Single crystal Type IIa (Electronic grade, Element 6) and polycrystalline (Diafilm, Element 6) diamond samples were studied. The surfaces were cleaned using a hot oxidizing acid solution to ensure an oxygen terminated surface. The samples were irradiated using a 266 nm laser (JDSU Q-series Q-201HD 532 nm with custom second-harmonic conversion) of pulse duration 11 ns, pulse repetition rate 7-14 kHz and incident powers up to 300 mW. The linearly-polarized output beam was focused using a 25 mm focal length objective (LMU-5X-UVB, Thorlabs) to a ω0 = 4.8 ± 0.2 µm radius spot on the sample surface. Standard definitions for ω0 and fluence which refer to the radius at the 1/e2 value of the maximum with spot area taken as πω0 2/2 were used. In order to investigate etch rates as a function of fluence for fixed spatial properties of the incident beam, it was important to operate the laser at a fixed output power and attenuate the beam prior to the focusing using a combination of reflective filters with low residual absorption.
The depth, shape and roughness of the etched surface were measured using an interferometric profiler (VEECO, Wyko NT3300). Surface composition and electronic structure were investigated using NEXAFS using the high resolution soft x-ray spectroscopy beamline at the Australian Synchrotron (Melbourne, Australia). The background pressure during these measurements was 10−10 mb. The measurements were performed in partial electron yield mode, to maximise the surface sensitivity of the technique .
The morphology of laser treated diamond surfaces was investigated as a function of incident fluence both above and below the ablation threshold for  Type IIa samples. The threshold is defined here as the minimum laser fluence for ablation damage when using a burst of 60 laser pulses with a duration of approximately 50 ms (corresponding to the shortest exposure time available from the shutter) and corresponds to 37 ± 3 µJ of incident energy or pulse intensities of I p = 9.2 GW/cm2 (101 J cm−2 in 11 ns). Figures 1(a) –1(c) shows microscope images of the exposed surface for laser intensities 1.1, 0.6 and 0.07 times the threshold. Just above the ablation threshold, pits approximately 10 times the diameter of the incident beam were ablated within the minimum exposure time. The ablated pit typically exhibits cleavage along major crystal planes (eg., ) and dross typical of explosive mechanical ejection of large particles. The depth created during the 60 pulse burst corresponds to an approximate ablation rate of 1500 nm/pulse. The ablation rate and morphology is consistent with the strong laser interaction of the beam with the sample via the production of graphite characteristic of nanosecond ablation reported previously (see e.g .).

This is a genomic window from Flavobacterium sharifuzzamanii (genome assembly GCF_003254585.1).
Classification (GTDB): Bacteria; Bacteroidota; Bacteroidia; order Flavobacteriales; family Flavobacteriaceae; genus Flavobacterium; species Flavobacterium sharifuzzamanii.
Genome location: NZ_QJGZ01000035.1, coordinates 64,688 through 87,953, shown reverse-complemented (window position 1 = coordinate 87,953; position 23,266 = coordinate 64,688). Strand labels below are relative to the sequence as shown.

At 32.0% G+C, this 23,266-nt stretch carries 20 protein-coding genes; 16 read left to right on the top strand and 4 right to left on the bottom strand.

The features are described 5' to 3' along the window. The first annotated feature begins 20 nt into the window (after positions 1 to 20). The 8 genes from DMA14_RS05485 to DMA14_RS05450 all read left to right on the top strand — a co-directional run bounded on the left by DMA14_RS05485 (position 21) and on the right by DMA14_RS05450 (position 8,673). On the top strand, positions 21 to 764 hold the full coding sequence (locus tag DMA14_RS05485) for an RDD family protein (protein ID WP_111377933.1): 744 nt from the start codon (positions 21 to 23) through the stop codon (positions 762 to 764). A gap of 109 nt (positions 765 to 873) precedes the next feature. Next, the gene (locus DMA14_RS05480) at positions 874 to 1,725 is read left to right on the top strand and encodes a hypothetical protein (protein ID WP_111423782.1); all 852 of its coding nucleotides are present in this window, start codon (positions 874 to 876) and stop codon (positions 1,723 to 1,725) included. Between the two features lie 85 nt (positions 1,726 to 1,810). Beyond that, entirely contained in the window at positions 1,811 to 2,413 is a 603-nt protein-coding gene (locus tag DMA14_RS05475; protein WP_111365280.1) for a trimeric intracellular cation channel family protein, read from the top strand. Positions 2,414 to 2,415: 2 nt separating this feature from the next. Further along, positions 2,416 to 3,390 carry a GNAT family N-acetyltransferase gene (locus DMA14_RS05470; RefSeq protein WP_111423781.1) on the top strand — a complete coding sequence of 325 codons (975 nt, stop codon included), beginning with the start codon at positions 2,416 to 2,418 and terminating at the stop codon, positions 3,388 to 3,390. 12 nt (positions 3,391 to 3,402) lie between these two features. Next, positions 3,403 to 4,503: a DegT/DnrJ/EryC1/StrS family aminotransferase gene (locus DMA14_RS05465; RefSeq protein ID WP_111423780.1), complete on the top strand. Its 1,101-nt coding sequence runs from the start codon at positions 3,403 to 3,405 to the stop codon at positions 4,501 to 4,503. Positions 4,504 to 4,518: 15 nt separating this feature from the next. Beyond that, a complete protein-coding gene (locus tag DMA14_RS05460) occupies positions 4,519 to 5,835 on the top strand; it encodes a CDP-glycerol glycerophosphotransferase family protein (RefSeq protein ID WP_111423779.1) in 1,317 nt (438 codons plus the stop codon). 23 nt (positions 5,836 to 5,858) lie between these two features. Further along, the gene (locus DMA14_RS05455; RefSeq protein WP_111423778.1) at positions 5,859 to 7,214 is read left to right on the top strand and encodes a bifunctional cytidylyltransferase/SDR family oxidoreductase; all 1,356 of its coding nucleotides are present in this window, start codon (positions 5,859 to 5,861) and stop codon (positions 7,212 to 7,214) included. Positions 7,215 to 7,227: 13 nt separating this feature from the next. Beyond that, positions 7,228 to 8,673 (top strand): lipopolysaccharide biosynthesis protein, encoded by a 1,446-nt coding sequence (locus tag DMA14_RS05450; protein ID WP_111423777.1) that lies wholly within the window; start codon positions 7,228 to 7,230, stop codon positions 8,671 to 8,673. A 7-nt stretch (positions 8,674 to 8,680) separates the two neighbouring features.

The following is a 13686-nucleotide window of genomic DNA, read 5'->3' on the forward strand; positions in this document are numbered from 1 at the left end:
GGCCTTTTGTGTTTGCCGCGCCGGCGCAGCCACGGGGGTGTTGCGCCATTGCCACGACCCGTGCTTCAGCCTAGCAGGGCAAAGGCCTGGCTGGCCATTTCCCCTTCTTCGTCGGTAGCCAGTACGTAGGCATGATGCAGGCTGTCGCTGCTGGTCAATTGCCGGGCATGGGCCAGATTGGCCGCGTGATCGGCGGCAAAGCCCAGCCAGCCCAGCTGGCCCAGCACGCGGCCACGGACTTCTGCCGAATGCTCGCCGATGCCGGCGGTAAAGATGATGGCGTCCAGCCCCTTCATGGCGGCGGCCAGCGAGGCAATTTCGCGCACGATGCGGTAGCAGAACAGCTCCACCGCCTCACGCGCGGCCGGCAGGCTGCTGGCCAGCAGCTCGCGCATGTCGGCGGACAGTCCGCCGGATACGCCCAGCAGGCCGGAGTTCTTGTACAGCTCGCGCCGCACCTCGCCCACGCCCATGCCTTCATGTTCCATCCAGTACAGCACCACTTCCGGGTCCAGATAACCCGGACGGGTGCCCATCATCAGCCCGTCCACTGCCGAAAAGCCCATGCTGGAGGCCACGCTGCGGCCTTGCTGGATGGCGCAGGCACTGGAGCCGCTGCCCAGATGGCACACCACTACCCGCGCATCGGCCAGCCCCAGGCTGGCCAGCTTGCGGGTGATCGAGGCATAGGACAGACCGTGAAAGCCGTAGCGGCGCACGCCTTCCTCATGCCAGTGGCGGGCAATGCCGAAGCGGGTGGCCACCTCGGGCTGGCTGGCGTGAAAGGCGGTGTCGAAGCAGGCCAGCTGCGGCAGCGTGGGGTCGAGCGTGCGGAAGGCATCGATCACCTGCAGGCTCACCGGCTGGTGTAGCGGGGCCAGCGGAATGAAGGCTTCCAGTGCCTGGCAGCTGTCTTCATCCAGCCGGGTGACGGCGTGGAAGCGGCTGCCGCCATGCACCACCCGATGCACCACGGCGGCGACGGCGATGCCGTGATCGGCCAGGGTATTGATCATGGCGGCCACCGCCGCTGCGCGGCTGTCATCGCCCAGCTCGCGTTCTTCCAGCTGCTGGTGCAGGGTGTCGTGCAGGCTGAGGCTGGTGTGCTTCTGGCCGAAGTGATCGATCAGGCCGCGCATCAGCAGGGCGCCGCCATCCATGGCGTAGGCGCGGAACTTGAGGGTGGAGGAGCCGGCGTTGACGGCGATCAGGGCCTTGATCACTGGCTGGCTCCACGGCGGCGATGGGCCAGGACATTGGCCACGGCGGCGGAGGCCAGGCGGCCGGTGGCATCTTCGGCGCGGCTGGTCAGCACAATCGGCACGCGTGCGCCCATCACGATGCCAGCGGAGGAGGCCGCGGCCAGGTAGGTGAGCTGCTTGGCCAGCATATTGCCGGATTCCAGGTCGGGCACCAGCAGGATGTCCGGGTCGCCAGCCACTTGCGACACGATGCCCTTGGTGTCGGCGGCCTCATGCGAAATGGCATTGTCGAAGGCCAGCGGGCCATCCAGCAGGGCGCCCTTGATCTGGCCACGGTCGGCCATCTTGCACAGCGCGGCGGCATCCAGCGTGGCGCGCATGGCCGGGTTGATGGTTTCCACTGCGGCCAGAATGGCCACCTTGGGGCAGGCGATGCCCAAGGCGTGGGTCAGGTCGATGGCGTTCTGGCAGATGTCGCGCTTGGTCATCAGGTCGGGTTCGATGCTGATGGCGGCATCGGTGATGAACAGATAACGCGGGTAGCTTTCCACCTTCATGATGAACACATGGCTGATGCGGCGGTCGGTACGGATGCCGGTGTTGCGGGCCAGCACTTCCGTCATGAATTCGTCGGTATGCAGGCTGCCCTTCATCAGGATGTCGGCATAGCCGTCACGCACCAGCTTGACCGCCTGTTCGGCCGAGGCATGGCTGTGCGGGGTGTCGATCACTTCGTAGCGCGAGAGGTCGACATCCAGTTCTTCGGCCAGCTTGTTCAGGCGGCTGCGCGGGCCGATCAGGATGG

Below the ablation threshold, the material removal rate is orders of magnitude slower and pits are only observable using a microscope when using much longer exposure times (> 5s). Etched pits of depth less than 1 micron and aspect ratio less than 0.15 were investigated in order to avoid side-wall effects on the etch rate and shape. In this regime, the depth is proportional to the number of cumulative pulses as shown in Fig. 2 for the case of the incident fluence 34 J cm−2 and yielding an average etch rate of 6.4x10−4 nm/pulse. Incubation effects on the etch rate during the initial exposure period, if present, are not observable for the typically large number of pulses used (>105). The etched-pit morphology is in stark contrast to ablation; the pits are of similar diameter to the incident beam, are smooth and appear on the front and back sides of the sample. All analysis presented herein is on the microstructures of the first surface to avoid complications in the analysis arising from the subsequent defocusing of the transiting beam.
Vertical scanning interferometric profile measurements (see for example Fig. 1(d)) reveal that the pits are approximately Gaussian shaped. For pits of Figs. 1(b) and 1(c), the maximum depths are 600 nm and 680 nm respectively and full-width half maxima are 4.3 µm and 5.3 µm. The slightly wider pit of Fig. 1(c), which was created over a period of 2-3 hours, is attributable to drift in the focal spot position that occurs for the system over extended periods. The pit in Fig. 1(b) was etched in a 30 s period and represents the minimum width observed. Figure 3 shows a comparison of the pit etched with incident laser beam profile. The pit width is narrower than the beam and more closely follows the square of the beam profile, i.e., the pit width is approximately equal the beam width divided by √2. Taking into consideration uncertainties in the beam and pit profiles, the pit and beam widths are consistent with an I p 2 relationship between the etch rate and the incident intensity as discussed in more detail below.
The etch rate as a function of pulse fluence varies nonlinearly with fluence up to the ablation threshold as shown in Fig. 4 . Rates were measured for the range 1-60 J cm−2 by varying the time period for etching to etch pits of depth in the range (100-800 nm) and using the fact that the etch depth is proportional to the number of incident pulses for all fluences (refer Fig. 2). This procedure ensured that etch rates could be measured accurately over several orders of magnitude whilst maintaining a pit aspect ratio sufficiently small (<15%) to avoid side-wall effects during the etching process and depth measurement procedure. Just below the ablation threshold (60 J cm−2), the etch rate was 2.5 × 10−3 nm/pulse. As the fluence was decreased, the etch rate decreased with approximately the square of the incident power. A least squares regression to the data yields a dependence of I p x where x = 1.88 ± 0.16 with uncertainty taken as twice the variance. The power factor is consistent with the I p 2 relationship expected for a two-photon process underpinning the desorption rate. At low fluences (1.1 J cm−2), the etch rate is less than 10−6 nm/pulse which corresponds to approximately 27 000 atoms/pulse over the area of the beam or approximately 0.001% of the exposed surface atoms.